How interventions to mitigate climate-caused poverty and inequality in India came at a cost to environmental sustainability.
In the monsoon regions of South Asia, the rainy season sustains life but brings with it the threat of floods, followed by a long stretch of the year when little gainful work is possible and the threat of famine looms. Beginning in the late nineteenth century, a series of interventions by Indian governments and other actors mitigated these conditions, enabling agricultural growth, encouraging urbanization, and bringing about a permanent decrease in death rates. But these actions—largely efforts to ensure wider access to water—came at a cost to environmental sustainability. In Monsoon Economies, Tirthankar Roy explores the interaction between the environment and the economy in the emergence of modern India.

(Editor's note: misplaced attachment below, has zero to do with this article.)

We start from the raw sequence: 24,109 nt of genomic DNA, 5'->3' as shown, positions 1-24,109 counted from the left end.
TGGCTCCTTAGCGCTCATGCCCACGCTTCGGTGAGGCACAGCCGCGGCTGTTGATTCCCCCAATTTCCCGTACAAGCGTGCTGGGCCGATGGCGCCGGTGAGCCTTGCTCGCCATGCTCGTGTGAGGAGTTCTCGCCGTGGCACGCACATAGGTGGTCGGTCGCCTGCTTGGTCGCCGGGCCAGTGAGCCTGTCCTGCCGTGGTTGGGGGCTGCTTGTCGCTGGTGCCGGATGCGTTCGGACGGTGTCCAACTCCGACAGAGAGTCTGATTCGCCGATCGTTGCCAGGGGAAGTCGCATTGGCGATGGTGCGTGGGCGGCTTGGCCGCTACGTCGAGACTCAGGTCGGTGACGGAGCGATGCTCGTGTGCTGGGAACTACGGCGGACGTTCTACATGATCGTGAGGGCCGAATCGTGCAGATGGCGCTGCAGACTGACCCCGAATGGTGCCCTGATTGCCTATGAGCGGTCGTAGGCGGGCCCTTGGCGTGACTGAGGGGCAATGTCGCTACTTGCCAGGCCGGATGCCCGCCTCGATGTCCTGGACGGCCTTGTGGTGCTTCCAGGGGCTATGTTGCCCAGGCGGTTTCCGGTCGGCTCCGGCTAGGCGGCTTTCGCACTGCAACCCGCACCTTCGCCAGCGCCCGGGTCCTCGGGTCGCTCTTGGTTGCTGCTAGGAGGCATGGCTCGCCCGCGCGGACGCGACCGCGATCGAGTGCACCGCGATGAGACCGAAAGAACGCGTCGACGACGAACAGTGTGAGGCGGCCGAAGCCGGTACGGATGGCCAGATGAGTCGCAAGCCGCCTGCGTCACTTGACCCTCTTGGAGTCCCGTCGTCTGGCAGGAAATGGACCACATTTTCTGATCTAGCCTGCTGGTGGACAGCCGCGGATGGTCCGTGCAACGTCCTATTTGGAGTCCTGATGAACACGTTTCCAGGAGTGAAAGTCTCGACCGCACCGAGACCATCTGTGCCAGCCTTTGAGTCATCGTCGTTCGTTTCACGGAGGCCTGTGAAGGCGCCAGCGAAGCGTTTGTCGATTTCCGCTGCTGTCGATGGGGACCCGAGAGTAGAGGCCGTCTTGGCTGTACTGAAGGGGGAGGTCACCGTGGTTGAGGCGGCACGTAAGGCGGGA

Roy argues that the tropical monsoon climate makes economic and population growth contingent on water security. But in a water-scarce world, the means used to increase water security not only created environmental stresses but also made political conflict more likely. Roy investigates famine relief, the framing of a seasonal “water famine,” and the concept of public trust in water; the political movements that challenged socially sanctioned forms of deprivation; water as a public good; water quality in cities; the shift from impounding river water in dams and reservoirs to exploring groundwater; the seasonality of a monsoon economy; and economic lessons from India for a world facing environmental degradation.